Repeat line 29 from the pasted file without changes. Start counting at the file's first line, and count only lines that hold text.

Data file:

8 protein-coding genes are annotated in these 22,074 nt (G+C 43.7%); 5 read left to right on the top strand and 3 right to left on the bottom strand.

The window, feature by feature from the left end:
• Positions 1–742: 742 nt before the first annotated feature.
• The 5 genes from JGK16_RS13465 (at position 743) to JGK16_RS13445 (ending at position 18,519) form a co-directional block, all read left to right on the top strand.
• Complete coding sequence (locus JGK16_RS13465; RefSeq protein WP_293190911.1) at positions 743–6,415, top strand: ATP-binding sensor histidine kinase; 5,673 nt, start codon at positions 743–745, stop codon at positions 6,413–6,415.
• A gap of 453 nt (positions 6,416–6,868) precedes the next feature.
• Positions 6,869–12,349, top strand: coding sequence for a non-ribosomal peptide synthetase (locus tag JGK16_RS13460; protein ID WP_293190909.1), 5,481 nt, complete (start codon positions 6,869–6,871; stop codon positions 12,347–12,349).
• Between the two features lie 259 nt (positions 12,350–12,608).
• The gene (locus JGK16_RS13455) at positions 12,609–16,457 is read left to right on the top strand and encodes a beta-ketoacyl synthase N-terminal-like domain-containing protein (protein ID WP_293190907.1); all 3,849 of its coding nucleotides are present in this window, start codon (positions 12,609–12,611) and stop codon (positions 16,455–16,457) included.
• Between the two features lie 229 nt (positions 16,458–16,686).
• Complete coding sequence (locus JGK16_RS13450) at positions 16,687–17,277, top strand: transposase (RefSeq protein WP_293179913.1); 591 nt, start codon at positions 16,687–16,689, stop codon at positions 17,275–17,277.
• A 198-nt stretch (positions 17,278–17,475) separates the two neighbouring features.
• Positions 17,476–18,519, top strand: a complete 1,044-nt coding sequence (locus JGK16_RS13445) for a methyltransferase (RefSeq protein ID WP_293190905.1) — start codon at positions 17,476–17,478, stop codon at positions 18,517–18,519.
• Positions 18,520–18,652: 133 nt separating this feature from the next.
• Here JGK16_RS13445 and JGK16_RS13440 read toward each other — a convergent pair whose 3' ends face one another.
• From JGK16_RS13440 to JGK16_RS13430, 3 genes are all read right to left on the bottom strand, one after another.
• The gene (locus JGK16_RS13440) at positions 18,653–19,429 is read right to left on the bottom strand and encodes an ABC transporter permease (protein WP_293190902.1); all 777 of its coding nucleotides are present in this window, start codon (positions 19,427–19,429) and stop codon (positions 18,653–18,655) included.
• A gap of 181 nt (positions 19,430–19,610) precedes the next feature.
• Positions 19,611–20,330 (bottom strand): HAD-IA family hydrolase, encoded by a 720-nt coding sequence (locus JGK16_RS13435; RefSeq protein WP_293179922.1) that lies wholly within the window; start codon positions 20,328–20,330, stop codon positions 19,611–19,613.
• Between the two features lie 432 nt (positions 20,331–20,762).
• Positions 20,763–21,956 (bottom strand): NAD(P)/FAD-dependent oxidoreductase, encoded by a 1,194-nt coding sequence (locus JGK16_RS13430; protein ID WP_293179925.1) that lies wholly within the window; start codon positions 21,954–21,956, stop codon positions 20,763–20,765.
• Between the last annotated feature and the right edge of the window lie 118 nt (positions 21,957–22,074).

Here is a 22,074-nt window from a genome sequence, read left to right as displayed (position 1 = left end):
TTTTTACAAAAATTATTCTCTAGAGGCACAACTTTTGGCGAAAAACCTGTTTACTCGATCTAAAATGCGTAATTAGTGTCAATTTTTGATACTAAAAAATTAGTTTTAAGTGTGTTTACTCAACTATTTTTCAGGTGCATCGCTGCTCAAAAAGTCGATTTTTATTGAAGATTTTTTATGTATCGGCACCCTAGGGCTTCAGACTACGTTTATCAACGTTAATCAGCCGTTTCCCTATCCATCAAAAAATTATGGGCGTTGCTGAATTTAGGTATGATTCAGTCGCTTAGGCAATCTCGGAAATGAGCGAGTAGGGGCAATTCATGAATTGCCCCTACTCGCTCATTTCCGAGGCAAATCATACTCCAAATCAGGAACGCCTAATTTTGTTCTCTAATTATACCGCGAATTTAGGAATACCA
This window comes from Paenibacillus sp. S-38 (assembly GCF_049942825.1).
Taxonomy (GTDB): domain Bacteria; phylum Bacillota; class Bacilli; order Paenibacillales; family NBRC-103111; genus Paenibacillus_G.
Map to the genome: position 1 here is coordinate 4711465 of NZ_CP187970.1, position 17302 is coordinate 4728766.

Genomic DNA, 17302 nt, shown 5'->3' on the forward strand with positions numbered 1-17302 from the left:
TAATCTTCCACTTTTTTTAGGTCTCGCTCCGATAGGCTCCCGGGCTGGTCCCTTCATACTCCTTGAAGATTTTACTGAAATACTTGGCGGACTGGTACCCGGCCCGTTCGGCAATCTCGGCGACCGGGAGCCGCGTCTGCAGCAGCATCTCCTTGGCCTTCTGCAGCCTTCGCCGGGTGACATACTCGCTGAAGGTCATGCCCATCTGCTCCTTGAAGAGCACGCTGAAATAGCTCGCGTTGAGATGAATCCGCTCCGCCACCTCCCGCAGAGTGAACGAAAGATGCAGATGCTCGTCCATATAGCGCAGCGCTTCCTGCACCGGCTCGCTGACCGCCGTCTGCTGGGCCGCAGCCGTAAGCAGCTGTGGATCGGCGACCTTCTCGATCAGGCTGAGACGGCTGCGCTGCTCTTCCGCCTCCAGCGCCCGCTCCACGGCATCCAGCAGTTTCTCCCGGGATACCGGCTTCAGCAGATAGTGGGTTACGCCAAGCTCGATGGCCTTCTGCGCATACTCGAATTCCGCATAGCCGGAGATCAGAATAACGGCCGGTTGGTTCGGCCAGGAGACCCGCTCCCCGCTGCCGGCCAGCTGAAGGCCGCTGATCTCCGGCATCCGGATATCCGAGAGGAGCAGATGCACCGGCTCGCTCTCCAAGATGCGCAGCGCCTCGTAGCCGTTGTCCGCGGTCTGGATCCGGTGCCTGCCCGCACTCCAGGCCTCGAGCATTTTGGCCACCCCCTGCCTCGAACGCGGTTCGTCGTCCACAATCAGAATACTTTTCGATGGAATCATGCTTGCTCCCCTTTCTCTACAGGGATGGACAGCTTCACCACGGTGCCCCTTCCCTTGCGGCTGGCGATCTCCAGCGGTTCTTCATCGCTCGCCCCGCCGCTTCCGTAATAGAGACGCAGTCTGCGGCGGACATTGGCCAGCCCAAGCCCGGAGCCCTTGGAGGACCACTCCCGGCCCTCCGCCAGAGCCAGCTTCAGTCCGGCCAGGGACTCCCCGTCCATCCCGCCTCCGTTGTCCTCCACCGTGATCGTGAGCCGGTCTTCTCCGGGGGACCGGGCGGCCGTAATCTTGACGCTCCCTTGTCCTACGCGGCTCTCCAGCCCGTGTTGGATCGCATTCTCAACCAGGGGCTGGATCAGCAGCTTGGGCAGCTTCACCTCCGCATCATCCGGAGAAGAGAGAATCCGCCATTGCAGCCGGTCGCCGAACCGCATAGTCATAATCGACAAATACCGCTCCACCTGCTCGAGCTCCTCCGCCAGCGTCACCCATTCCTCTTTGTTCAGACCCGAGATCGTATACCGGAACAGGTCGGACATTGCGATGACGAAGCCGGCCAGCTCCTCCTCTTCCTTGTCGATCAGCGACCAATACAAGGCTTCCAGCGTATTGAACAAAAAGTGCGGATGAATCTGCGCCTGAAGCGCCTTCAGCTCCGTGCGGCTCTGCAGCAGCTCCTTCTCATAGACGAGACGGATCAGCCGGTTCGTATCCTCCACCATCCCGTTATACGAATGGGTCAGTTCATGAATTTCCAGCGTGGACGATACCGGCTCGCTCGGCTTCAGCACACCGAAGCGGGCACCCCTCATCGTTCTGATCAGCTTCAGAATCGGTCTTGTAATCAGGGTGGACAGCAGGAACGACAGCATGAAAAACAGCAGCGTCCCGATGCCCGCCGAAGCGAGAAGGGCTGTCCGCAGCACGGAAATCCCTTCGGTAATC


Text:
TAATCTTCCACTTTTTTTAGGTCTCGCTCCGATAGGCTCCCGGGCTGGTCCCTTCATACTCCTTGAAGATTTTACTGAAATACTTGGCGGACTGGTACCCGGCCCGTTCGGCAATCTCGGCGACCGGGAGCCGCGTCTGCAGCAGCATCTCCTTGGCCTTCTGCAGCCTTCGCCGGGTGACATACTCGCTGAAGGTCATGCCCATCTGCTCCTTGAAGAGCACGCTGAAATAGCTCGCGTTGAGATGAATCCGCTCCGCCACCTCCCGCAGAGTGAACGAAAGATGCAGATGCTCGTCCATATAGCGCAGCGCTTCCTGCACCGGCTCGCTGACCGCCGTCTGCTGGGCCGCAGCCGTAAGCAGCTGTGGATCGGCGACCTTCTCGATCAGGCTGAGACGGCTGCGCTGCTCTTCCGCCTCCAGCGCCCGCTCCACGGCATCCAGCAGTTTCTCCCGGGATACCGGCTTCAGCAGATAGTGGGTTACGCCAAGCTCGATGGCCTTCTGCGCATACTCGAATTCCGCATAGCCGGAGATCAGAATAACGGCCGGTTGGTTCGGCCAGGAGACCCGCTCCCCGCTGCCGGCCAGCTGAAGGCCGCTGATCTCCGGCATCCGGATATCCGAGAGGAGCAGATGCACCGGCTCGCTCTCCAAGATGCGCAGCGCCTCGTAGCCGTTGTCCGCGGTCTGGATCCGGTGCCTGCCCGCACTCCAGGCCTCGAGCATTTTGGCCACCCCCTGCCTCGAACGCGGTTCGTCGTCCACAATCAGAATACTTTTCGATGGAATCATGCTTGCTCCCCTTTCTCTACAGGGATGGACAGCTTCACCACGGTGCCCCTTCCCTTGCGGCTGGCGATCTCCAGCGGTTCTTCATCGCTCGCCCCGCCGCTTCCGTAATAGAGACGCAGTCTGCGGCGGACATTGGCCAGCCCAAGCCCGGAGCCCTTGGAGGACCACTCCCGGCCCTCCGCCAGAGCCAGCTTCAGTCCGGCCAGGGACTCCCCGTCCATCCCGCCTCCGTTGTCCTCCACCGTGATCGTGAGCCGGTCTTCTCCGGGGGACCGGGCGGCCGTAATCTTGACGCTCCCTTGTCCTACGCGGCTCTCCAGCCCGTGTTGGATCGCATTCTCAACCAGGGGCTGGATCAGCAGCTTGGGCAGCTTCACCTCCGCATCATCCGGAGAAGAGAGAATCCGCCATTGCAGCCGGTCGCCGAACCGCATAGTCATAATCGACAAATACCGCTCCACCTGCTCGAGCTCCTCCGCCAGCGTCACCCATTCCTCTTTGTTCAGACCCGAGATCGTATACCGGAACAGGTCGGACATTGCGATGACGAAGCCGGCCAGCTCCTCCTCTTCCTTGTCGATCAGCGACCAATACAAGGCTTCCAGCGTATTGAACAAAAAGTGCGGATGAATCTGCGCCTGAAGCGCCTTCAGCTCCGTGCGGCTCTGCAGCAGCTCCTTCTCATAGACGAGACGGATCAGCCGGTTCGTATCCTCCACCATCCCGTTATACGAATGGGTCAGTTCATGAATTTCCAGCGTGGACGATACCGGCTCGCTCGGCTTCAGCACACCGAAGCGGGCACCCCTCATCGTTCTGATCAGCTTCAGAATCGGTCTTGTAATCAGGGTGGACAGCAGGAACGACAGCATGAAAAACAGCAGCGTCCCGATGCCCGCCGAAGCGAGAAGGGCTGTCCGCAGCACGGAAATCCCTTCGGTAATC